opensource html editor
November 14, 2007 1:58 PM   Subscribe

what's a good open-source alternative to something like homesite?

i'm interested in something that'll make my coding easier - i don't need dreamweaver or frontpage WYSIWYG type stuff, just something that can automatically insert text, highlight syntax, etc. i realize that something like notepad++ does much of the syntax/text functions i need, but i want something that helps me with code snippets for CSS, and might automagically tag text with toolbar buttons, etc. Thanks!
posted by yonation to Computers & Internet (13 answers total) 10 users marked this as a favorite
Do you use linux?
posted by drezdn at 2:31 PM on November 14, 2007

Nvu is WYSIWYGish, but can do what you want.

PSPad is a text editor with an HTML emphasis and a webserver built-in.

It also has a number of extremely convenient tools such as HTML TiDy, a library for checking, formatting, cleaning HTML code. HTML TiDy can analyze HTML and report errors, it can upgrade HTML formatting to CSS styles, and it can convert HTML to XML and XHTML.

Other tools include the ability to import rtf files and to compress your html code. PSPad also fully integrates with TopStyle Lite, allowing you to edit your CSS with that application.
posted by nedpwolf at 2:33 PM on November 14, 2007

Response by poster: drezdn: sorry, i use vista. so something wincompatible
posted by yonation at 2:34 PM on November 14, 2007


On preview, nedpwolf beat me to it, but I'd add that since you don't mention your platform, NVU is available for Windows, Linux and Mac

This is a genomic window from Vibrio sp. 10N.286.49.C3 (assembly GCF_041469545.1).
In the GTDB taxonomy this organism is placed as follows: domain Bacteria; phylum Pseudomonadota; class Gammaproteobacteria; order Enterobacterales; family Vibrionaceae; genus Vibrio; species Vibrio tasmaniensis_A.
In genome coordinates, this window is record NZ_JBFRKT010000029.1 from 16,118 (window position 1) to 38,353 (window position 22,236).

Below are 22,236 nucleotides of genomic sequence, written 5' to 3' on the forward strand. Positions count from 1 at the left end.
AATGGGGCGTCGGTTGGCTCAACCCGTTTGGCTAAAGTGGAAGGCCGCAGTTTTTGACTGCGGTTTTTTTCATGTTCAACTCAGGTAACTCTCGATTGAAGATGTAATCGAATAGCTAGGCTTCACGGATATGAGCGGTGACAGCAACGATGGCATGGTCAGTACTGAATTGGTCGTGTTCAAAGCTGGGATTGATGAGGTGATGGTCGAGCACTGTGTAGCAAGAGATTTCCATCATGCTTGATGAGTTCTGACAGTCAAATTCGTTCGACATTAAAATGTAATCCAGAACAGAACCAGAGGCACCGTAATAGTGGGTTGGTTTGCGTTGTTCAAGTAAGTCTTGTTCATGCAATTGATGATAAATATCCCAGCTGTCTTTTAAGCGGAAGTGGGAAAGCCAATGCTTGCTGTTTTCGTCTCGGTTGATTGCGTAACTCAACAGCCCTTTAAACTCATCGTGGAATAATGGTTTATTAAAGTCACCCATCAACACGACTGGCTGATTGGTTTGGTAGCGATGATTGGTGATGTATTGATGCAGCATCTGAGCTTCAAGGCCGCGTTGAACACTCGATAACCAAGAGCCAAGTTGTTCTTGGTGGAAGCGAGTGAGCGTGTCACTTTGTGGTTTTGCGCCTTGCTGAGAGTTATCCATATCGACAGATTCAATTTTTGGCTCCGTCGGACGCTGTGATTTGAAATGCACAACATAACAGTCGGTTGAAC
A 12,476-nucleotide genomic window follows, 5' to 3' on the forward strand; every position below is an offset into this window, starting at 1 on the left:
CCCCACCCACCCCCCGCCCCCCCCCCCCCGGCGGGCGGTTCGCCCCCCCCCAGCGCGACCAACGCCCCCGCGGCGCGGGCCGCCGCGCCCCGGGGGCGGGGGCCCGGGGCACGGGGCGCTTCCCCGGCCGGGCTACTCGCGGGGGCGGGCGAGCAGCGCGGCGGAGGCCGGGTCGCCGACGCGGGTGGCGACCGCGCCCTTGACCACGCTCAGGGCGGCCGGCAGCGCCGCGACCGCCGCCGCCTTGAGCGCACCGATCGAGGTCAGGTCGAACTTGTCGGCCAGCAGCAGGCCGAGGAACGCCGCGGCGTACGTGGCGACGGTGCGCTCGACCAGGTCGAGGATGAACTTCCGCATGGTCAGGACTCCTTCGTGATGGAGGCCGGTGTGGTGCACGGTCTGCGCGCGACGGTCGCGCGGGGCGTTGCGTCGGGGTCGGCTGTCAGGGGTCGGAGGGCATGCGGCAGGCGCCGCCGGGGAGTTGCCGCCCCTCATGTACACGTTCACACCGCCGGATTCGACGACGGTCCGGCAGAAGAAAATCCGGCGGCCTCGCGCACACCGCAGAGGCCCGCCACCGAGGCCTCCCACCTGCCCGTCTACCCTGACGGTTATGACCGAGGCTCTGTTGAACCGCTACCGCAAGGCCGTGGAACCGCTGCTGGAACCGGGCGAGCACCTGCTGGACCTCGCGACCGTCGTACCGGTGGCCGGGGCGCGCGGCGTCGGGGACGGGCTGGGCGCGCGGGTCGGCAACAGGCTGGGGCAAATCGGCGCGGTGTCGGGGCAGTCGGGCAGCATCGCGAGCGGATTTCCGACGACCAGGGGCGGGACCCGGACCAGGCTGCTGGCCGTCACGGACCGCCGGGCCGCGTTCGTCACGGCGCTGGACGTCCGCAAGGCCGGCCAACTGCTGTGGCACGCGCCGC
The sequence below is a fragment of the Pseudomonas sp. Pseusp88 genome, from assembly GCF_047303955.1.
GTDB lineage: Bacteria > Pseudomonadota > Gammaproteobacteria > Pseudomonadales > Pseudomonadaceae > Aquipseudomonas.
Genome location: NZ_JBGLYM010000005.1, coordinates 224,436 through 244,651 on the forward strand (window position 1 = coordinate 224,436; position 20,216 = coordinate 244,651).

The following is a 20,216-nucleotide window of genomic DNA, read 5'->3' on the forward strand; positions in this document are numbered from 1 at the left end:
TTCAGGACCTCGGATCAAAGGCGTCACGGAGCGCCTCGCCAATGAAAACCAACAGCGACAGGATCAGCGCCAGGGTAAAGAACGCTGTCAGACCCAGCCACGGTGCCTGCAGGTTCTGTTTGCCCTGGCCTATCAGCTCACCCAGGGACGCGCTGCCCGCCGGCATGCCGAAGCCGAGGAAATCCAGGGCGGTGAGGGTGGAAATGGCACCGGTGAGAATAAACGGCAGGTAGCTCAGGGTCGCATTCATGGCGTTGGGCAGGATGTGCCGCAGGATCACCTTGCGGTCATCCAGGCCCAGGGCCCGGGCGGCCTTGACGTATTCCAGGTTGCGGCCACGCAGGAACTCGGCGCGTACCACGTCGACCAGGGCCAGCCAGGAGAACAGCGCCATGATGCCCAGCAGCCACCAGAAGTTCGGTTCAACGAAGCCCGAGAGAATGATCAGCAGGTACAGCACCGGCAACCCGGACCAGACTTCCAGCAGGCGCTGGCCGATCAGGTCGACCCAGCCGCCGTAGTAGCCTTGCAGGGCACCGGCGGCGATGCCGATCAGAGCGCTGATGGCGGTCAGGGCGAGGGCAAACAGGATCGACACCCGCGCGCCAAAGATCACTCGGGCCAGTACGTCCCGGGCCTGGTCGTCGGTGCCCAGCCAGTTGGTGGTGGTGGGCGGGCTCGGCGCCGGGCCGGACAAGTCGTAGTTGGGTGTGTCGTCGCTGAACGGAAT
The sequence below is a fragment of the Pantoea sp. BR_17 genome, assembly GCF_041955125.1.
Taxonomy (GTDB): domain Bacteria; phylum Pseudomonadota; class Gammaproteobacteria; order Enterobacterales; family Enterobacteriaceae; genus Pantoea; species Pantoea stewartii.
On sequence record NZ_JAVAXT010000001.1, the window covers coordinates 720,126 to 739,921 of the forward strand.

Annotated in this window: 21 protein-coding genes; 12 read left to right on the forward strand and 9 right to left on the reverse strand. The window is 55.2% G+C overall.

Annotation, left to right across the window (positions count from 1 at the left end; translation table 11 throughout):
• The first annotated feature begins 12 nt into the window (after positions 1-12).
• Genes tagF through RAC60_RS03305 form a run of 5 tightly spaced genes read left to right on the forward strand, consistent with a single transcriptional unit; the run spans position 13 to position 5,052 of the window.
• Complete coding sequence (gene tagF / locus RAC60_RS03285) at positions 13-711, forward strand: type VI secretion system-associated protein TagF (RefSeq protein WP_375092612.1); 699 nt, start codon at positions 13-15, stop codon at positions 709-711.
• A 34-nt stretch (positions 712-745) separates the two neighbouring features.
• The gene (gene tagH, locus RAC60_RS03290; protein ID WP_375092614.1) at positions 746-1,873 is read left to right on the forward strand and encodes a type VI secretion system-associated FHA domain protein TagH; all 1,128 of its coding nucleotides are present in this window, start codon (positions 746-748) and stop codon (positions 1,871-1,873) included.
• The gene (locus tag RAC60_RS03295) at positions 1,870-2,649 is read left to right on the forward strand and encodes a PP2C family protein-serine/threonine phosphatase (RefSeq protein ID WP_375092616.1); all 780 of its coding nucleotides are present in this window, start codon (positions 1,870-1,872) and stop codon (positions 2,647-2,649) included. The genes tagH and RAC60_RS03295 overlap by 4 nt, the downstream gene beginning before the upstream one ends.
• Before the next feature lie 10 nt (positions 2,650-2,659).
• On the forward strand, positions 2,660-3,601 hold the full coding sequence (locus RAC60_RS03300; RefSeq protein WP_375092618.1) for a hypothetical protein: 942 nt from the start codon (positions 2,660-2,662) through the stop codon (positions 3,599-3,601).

posted by Ridge at 2:35 PM on November 14, 2007

I tried NVU a while ago, but it added a bunch of crud and formatting I didn't want. Any chance it's reformed?
posted by amtho at 4:16 PM on November 14, 2007

It's not open source, but my favorite has for years been Kenn Nesbitt's WebEdit, which can still be found at
posted by notashroom at 5:10 PM on November 14, 2007

There was some drama about NVU and who was running the project (I think it was unmaintained or something), anyway, be sure to try this newer version of NVU called Kompozer too.

Daniel Glazman has announced the announcement of a successor to NVU but there's no info on what that'll be, or when.

(I haven't really been following this NVU stuff, so don't quote me on it)
posted by holloway at 5:39 PM on November 14, 2007

I really like Eclipse. It's got a ton of great tools built in. If you use php, the pdt distribution is awesome.

It's open source, straight forward, and ready to grow into anything you'd ever need.
posted by advicepig at 6:35 PM on November 14, 2007

Seconding eclipse plus some extension for a webpage-rendering-language (I've used pdt, phpeclipse and cfeclipse). Even if you're only doing straight html with it, the fact that it's a web language extension means it will highlight your tags for you appropriately.
posted by juv3nal at 8:29 PM on November 14, 2007

I know you said open source, but it might be worth trying out TopStyle in case you find it to be worth $80 (I certainly did, before I switched to a Mac).
posted by malevolent at 1:37 AM on November 15, 2007

I've always liked Crimson Editor
posted by i_am_a_Jedi at 5:49 AM on November 15, 2007

Please correct your tags (put spaces between them.) This'll help when you're writing HTML too. This question's a great reference... if it's easy to find.
posted by wzcx at 1:53 PM on November 15, 2007

Response by poster: tags updated
posted by yonation at 5:05 PM on November 17, 2007

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